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Thread: [B]Tests for Flexibility[/B] page

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    Digby's Avatar
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    [B]Tests for Flexibility[/B]

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    I remember having a couple flexibility tests in my twenties (40 years ago) at my doctor's, but no one seems to talk about it much these days. What do you coaches and other fitness experts consider good marks or tests of normal flexibility. I can still bend and touch the floor with my hands, which I always heard was good test for back flexibility.
    This time, like all times, is a very good one, if we but know what to do with it. Ralph Waldo Emerson

    Any given day you are surrounded by 10,000 idiots.
    Lao Tsu, founder of Taoism

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    Hamstrings, too.

    I wrote a blog about assessing your flexibility a little while back.
    "In theory, theory and practice are the same. In practice, they couldn't be more different."

    "You can have anything you want, but you can't have everything you want."

    My blog: http://www.AlKavadlo.com


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    work on your core first then work on back stretching. I am a huge back advocate and if your core is not worked you can really injure your back even doing a simple forward bend.

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    Digby's Avatar
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    Quote Originally Posted by Al_Kavadlo View Post
    Hamstrings, too.

    I wrote a blog about assessing your flexibility a little while back.
    Thanks, Al; a good post.
    This time, like all times, is a very good one, if we but know what to do with it. Ralph Waldo Emerson

    Any given day you are surrounded by 10,000 idiots.
    Lao Tsu, founder of Taoism

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    Quote Originally Posted by Digby View Post
    Thanks, Al; a good post.
    Thanks!
    "In theory, theory and practice are the same. In practice, they couldn't be more different."

    "You can have anything you want, but you can't have everything you want."

    My blog: http://www.AlKavadlo.com


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    Quote Originally Posted by Al_Kavadlo View Post
    Hamstrings, too.

    I wrote a blog about assessing your flexibility a little while back.
    hey, so im after some advice - when i try to do the test where you lie on your back and put your arms straight above your head and try to make your wrists touch the floor? i am quite a long way from being able to do this. i am aware that i have bad posture and rounded shoulders. what stretches do you recommend that will target this problem. apart from this, i am in excellent shape, very lean and strong but just have bad posture. i am concerned that it may even be to the extent that it can be termed "kyphosis".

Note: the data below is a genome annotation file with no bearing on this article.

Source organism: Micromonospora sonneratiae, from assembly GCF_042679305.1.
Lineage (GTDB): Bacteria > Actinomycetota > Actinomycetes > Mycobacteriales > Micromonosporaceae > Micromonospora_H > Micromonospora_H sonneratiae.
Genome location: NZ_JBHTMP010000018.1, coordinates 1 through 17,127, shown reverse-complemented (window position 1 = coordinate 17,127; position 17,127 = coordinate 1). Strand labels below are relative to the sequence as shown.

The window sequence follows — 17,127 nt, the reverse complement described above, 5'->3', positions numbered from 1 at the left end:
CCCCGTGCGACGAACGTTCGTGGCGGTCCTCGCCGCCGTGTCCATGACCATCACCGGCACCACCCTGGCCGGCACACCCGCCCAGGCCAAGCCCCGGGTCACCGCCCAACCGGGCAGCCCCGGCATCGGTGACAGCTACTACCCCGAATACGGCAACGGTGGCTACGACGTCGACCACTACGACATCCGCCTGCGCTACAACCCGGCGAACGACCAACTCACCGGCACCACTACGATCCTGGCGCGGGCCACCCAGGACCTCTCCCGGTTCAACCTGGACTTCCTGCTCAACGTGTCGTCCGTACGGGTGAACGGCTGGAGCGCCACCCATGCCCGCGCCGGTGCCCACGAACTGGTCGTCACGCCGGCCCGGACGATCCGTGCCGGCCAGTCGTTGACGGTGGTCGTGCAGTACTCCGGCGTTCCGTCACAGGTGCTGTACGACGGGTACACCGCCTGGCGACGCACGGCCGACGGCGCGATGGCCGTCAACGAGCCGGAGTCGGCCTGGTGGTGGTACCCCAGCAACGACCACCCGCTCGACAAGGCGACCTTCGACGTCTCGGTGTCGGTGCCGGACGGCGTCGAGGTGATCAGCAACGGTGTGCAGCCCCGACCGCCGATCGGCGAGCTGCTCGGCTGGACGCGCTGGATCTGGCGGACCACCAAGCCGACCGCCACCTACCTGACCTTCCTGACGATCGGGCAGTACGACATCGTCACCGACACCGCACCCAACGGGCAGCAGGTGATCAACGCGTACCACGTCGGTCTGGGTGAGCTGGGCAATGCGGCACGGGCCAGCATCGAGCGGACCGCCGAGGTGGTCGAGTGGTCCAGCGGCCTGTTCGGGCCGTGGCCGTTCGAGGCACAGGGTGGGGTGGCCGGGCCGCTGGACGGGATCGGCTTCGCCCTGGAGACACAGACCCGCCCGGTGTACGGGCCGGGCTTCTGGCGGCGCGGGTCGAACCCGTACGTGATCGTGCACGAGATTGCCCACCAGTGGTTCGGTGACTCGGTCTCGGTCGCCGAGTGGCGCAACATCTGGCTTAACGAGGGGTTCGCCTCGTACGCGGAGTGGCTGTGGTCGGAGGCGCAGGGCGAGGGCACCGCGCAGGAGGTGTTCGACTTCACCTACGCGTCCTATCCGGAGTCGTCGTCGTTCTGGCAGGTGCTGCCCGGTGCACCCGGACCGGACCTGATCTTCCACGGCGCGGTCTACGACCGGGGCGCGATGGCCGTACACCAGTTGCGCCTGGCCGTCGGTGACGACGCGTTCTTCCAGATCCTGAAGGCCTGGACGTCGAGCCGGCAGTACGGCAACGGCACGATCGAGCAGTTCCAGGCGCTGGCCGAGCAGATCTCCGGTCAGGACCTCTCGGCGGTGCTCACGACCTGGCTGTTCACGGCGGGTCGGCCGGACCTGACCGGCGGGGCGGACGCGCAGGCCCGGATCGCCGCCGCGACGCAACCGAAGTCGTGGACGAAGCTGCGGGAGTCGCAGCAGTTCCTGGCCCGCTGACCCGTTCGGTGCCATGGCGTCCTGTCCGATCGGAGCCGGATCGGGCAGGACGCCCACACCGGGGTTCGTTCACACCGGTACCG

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    Al_Kavadlo's Avatar
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    Hey Tommy,

    At the bottom of the blog post referenced above, I demonstrate my favorite stretch for the upper back. Give it another look when you get a chance.

    You should also try this stretch:



    Keep in mind that it takes lots and lots of time, patience and consistency to improve flexibility. Try to stretch several times a day and hold your stretches for a long time. Think about how much time you've spent reinforcing your bad posture - it could take just as long to undo the damage.
    "In theory, theory and practice are the same. In practice, they couldn't be more different."

    "You can have anything you want, but you can't have everything you want."

    My blog: http://www.AlKavadlo.com


  9. #9
    Digby's Avatar
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    In addition to Al's recommendations, I was given a great stretch from my pt for shoulder impingement that is in part caused by things like sitting over keyboard/desk For years which rounds the shoulders: lf you have a weight bench, lie on your back and put your arms straight out to the sides; this helps to stretch out those tight musles. Do for five minutes or more, then after a few days add some light weights in your hands; or I got a styrofoam roll to lie on from the pt, but I think the bench works better. I was very surprised by how tight those muscles were. But since rotator cuff surgery Feb 1, I can now touch my wrists to floor--and I'm in my 60s.
    This time, like all times, is a very good one, if we but know what to do with it. Ralph Waldo Emerson

    Any given day you are surrounded by 10,000 idiots.
    Lao Tsu, founder of Taoism

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